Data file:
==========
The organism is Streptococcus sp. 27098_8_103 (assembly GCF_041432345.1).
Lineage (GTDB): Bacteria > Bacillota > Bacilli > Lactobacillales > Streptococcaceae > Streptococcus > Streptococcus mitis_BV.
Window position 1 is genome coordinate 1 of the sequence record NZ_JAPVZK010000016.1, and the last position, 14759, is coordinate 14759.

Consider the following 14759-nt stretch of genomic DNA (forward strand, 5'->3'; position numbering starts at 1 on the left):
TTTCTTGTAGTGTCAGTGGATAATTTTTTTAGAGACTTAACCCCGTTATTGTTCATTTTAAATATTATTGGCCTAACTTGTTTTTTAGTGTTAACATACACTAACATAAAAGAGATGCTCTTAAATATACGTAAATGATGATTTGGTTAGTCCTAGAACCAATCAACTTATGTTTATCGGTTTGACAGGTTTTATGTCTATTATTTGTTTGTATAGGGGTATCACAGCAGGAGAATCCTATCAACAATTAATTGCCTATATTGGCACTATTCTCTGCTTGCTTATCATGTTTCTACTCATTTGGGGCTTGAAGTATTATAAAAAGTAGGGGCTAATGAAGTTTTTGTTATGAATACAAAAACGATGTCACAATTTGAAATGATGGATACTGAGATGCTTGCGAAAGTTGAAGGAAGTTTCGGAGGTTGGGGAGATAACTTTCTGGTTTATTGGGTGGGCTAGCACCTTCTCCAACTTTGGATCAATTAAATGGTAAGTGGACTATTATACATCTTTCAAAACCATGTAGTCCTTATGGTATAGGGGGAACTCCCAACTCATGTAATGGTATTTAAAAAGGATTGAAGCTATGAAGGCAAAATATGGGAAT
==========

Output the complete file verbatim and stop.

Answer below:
The organism is Streptococcus sp. 27098_8_103 (assembly GCF_041432345.1).
Lineage (GTDB): Bacteria > Bacillota > Bacilli > Lactobacillales > Streptococcaceae > Streptococcus > Streptococcus mitis_BV.
Window position 1 is genome coordinate 1 of the sequence record NZ_JAPVZK010000016.1, and the last position, 14759, is coordinate 14759.

Consider the following 14759-nt stretch of genomic DNA (forward strand, 5'->3'; position numbering starts at 1 on the left):
TTTCTTGTAGTGTCAGTGGATAATTTTTTTAGAGACTTAACCCCGTTATTGTTCATTTTAAATATTATTGGCCTAACTTGTTTTTTAGTGTTAACATACACTAACATAAAAGAGATGCTCTTAAATATACGTAAATGATGATTTGGTTAGTCCTAGAACCAATCAACTTATGTTTATCGGTTTGACAGGTTTTATGTCTATTATTTGTTTGTATAGGGGTATCACAGCAGGAGAATCCTATCAACAATTAATTGCCTATATTGGCACTATTCTCTGCTTGCTTATCATGTTTCTACTCATTTGGGGCTTGAAGTATTATAAAAAGTAGGGGCTAATGAAGTTTTTGTTATGAATACAAAAACGATGTCACAATTTGAAATGATGGATACTGAGATGCTTGCGAAAGTTGAAGGAAGTTTCGGAGGTTGGGGAGATAACTTTCTGGTTTATTGGGTGGGCTAGCACCTTCTCCAACTTTGGATCAATTAAATGGTAAGTGGACTATTATACATCTTTCAAAACCATGTAGTCCTTATGGTATAGGGGGAACTCCCAACTCATGTAATGGTATTTAAAAAGGATTGAAGCTATGAAGGCAAAATATGGGAAT